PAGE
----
Guest Column | April 10, 2019

Bringing The HVAC Industry Into The 21st Century

By Angel R. Rojas, Jr., DataCorps Technology Solutions, Inc.


In the continuing wake following the Target breach that occurred well over seven years ago, the industry responsible for that massive credit card breach is still dragging behind when it comes to even basic cyber security. The reasons are many, but the root cause is overall lack of knowledge and valuable information about cyber security fundamentals. It’s not for lack of trying since many industry groups have offered continuing education courses and supplemental training to improve the industry’s posture, so what’s going on?

The problem is a combination of many factors, but let’s look at three big ones:

  1. Industrial controls/IoT: The hardware and software that runs these systems is often outdated, but the real kicker is it is often expensive to replace with newer, more secure controls. Even when the hardware is newer, poor security measures are taken such as: weak passwords, usernames that cannot be changed, inability to integrate to authentication directories, default SNMP communities enabled, and no logging to name but a few. Unfortunately, there is very little that can be done to affect the industry that makes these industrial controls by an individual managed services provider, so we must design around these limitations.
  2. HVAC professionals making IT decisions: By the time an IT professional is called into the situation, it is to clean up a mess left behind by someone who, frankly, does not know what they were doing when it comes to IT. Yes, they are likely a highly-competent HVAC professional, but that does not qualify them to make IT decisions. This leaves behind wide-open wireless networks, switches that are unmanaged and exposed to exploitation, defaults remaining, and sometimes even switch configurations and cabling that interfere with normal network operations.
  3. No formal framework/plan for installation: Since HVAC companies don’t have any kind of a sensible, best practices framework that is customized for the type of equipment they install, it leaves their technicians with carte-blanche authority to essentially make it up as they go along. By implementing a basic installation plan that begins by including a client’s IT company — and if they do not have one, insisting that one be brought in to consult — an HVAC contractor can dramatically lower its liability and better protect its clients. In the complete absence of an IT company, the HVAC contractor may choose to have an attorney draft a limitation of liability to have the client acknowledged they were advised about the risks of installing industrial controls without IT participation.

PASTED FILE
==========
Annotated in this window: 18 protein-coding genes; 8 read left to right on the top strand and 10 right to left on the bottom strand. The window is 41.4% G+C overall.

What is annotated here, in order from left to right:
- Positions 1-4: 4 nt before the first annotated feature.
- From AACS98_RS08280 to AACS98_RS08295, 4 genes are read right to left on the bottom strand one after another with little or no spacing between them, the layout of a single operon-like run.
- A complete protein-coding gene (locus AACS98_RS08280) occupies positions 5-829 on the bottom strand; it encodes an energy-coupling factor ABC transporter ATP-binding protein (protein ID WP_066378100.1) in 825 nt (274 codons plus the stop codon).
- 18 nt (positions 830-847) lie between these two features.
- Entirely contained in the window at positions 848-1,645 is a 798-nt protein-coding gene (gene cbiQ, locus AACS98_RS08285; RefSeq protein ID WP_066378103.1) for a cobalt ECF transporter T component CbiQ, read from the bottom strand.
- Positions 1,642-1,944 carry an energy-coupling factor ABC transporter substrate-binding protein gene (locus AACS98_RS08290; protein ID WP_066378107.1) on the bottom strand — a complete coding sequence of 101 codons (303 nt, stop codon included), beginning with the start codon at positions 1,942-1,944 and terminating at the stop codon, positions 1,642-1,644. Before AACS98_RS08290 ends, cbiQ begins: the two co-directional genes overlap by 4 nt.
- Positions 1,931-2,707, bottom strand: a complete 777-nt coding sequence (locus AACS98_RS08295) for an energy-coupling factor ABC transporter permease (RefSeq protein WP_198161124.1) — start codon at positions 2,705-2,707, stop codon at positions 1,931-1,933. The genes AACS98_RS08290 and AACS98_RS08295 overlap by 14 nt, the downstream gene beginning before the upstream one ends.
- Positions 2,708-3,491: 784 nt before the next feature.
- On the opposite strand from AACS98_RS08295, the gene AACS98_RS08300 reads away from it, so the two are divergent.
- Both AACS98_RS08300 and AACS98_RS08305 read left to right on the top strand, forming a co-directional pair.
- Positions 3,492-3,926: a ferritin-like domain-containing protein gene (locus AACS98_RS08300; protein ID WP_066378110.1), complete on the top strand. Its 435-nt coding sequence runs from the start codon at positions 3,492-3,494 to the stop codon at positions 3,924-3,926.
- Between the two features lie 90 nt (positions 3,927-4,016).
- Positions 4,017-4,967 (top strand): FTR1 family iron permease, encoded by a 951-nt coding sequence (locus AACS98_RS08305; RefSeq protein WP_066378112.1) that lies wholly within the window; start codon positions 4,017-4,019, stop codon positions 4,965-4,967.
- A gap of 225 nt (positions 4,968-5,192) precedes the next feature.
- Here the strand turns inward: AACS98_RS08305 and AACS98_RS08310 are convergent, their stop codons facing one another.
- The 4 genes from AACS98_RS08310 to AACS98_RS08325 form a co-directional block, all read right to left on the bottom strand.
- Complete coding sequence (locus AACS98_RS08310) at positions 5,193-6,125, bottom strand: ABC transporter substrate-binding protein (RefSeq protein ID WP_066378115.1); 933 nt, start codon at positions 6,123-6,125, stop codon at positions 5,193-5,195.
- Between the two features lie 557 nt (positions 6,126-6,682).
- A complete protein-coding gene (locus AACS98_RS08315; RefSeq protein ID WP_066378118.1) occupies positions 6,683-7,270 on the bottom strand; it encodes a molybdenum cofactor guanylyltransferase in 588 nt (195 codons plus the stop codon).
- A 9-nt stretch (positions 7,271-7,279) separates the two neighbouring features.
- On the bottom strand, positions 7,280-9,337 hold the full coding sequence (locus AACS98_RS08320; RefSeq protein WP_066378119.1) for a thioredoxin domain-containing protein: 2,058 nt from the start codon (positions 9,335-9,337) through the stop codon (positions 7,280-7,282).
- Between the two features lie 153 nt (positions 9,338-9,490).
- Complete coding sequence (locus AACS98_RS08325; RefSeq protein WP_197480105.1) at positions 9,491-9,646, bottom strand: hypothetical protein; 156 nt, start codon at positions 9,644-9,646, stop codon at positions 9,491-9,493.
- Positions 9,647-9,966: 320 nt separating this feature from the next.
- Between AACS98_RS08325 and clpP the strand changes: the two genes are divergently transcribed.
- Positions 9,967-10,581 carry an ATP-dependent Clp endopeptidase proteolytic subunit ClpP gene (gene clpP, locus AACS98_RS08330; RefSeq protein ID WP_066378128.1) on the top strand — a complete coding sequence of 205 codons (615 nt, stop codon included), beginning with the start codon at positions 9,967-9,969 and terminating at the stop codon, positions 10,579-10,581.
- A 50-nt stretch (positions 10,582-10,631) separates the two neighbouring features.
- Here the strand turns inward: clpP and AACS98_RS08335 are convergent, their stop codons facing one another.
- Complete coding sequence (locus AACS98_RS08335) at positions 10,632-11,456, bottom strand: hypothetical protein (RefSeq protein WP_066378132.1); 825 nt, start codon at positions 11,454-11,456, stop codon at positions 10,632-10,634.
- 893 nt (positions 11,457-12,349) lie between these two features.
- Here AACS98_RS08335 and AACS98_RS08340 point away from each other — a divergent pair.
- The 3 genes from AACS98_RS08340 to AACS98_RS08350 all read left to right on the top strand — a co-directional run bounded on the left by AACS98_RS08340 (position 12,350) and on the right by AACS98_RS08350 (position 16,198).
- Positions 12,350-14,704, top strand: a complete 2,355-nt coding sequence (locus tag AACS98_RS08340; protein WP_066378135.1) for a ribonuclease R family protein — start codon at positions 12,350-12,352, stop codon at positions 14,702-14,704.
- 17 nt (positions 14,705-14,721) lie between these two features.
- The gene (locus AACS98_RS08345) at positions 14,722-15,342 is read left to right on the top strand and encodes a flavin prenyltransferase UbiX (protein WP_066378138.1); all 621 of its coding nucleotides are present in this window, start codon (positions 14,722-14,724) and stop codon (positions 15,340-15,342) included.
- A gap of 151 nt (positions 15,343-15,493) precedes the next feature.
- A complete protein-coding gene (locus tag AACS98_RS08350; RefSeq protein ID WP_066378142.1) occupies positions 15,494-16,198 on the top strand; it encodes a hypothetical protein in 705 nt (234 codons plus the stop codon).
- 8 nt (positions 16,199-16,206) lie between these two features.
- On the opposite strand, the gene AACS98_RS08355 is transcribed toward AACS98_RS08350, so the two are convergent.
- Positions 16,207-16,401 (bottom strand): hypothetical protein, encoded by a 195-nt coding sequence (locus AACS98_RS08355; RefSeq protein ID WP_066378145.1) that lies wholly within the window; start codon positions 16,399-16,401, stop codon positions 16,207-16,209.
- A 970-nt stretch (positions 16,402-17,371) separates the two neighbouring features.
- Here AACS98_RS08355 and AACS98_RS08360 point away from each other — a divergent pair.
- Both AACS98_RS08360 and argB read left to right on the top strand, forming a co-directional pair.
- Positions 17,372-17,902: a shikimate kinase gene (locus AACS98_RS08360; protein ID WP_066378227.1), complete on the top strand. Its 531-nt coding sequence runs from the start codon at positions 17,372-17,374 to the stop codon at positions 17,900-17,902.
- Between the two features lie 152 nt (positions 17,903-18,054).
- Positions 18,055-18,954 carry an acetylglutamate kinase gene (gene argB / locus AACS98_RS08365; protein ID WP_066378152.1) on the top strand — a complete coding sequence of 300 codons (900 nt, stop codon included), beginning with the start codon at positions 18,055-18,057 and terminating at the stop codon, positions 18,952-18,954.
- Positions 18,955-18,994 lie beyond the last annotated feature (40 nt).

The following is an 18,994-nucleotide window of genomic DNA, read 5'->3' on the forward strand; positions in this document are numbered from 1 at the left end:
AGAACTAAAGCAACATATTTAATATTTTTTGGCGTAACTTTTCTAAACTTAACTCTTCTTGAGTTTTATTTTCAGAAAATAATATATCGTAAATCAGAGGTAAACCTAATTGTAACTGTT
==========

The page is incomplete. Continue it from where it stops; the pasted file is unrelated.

So, what can we, as MSPs do to help this industry? There are some great ways to capitalize on this opportunity! Here are three:

  1. Learn the devices and develop a plan: Find out what controls your HVAC clients are using and the security pros and cons. You can then develop a standard design or designs for securely installing HVAC controls. You could present this as a “Secure HVAC Controls Blueprint” to your clients and they could even sell it as a part of their offering. This is a fantastic way to get a referral!
  2. Educate your HVAC contractor clients: Demonstrate to them some of the exposure that exists when installing hardware on a network. Encourage them to ask you questions when in doubt. Work with them so they know what questions to ask one of their clients when scoping out a job. I guarantee you their competition (and yours) is not doing that!
  3. Be persistent: Most are not quite awake yet. The Target breach is distant and the general consensus is, “It will never happen to me”. Don’t give up. The stakes are way too high and the upside is tremendous!

As you can see, an outstanding opportunity lies before us. The suggestions above are just the tip of the iceberg but are great ways to open up doors and generate new client opportunities that could very well save someone’s business from a disastrous cyberattack.

About The Author

Angel R. Rojas, Jr. is president & CEO of DataCorps Technology Solutions, Inc..